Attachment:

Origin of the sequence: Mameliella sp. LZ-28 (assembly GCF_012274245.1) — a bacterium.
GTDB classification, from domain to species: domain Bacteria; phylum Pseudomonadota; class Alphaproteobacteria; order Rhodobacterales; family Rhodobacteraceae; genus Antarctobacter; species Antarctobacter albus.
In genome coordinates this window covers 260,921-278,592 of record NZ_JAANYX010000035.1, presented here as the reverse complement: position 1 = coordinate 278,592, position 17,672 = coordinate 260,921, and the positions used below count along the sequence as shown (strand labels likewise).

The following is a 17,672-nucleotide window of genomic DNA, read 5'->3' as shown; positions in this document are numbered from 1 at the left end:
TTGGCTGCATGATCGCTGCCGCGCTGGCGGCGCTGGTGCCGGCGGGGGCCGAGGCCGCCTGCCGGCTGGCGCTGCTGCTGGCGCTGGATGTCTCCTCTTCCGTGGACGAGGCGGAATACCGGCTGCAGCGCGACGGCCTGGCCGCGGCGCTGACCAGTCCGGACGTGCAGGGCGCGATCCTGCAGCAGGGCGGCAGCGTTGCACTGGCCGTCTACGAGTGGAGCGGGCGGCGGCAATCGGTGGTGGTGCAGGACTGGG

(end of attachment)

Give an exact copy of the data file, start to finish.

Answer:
Origin of the sequence: Mameliella sp. LZ-28 (assembly GCF_012274245.1) — a bacterium.
GTDB classification, from domain to species: domain Bacteria; phylum Pseudomonadota; class Alphaproteobacteria; order Rhodobacterales; family Rhodobacteraceae; genus Antarctobacter; species Antarctobacter albus.
In genome coordinates this window covers 260,921-278,592 of record NZ_JAANYX010000035.1, presented here as the reverse complement: position 1 = coordinate 278,592, position 17,672 = coordinate 260,921, and the positions used below count along the sequence as shown (strand labels likewise).

The following is a 17,672-nucleotide window of genomic DNA, read 5'->3' as shown; positions in this document are numbered from 1 at the left end:
TTGGCTGCATGATCGCTGCCGCGCTGGCGGCGCTGGTGCCGGCGGGGGCCGAGGCCGCCTGCCGGCTGGCGCTGCTGCTGGCGCTGGATGTCTCCTCTTCCGTGGACGAGGCGGAATACCGGCTGCAGCGCGACGGCCTGGCCGCGGCGCTGACCAGTCCGGACGTGCAGGGCGCGATCCTGCAGCAGGGCGGCAGCGTTGCACTGGCCGTCTACGAGTGGAGCGGGCGGCGGCAATCGGTGGTGGTGCAGGACTGGG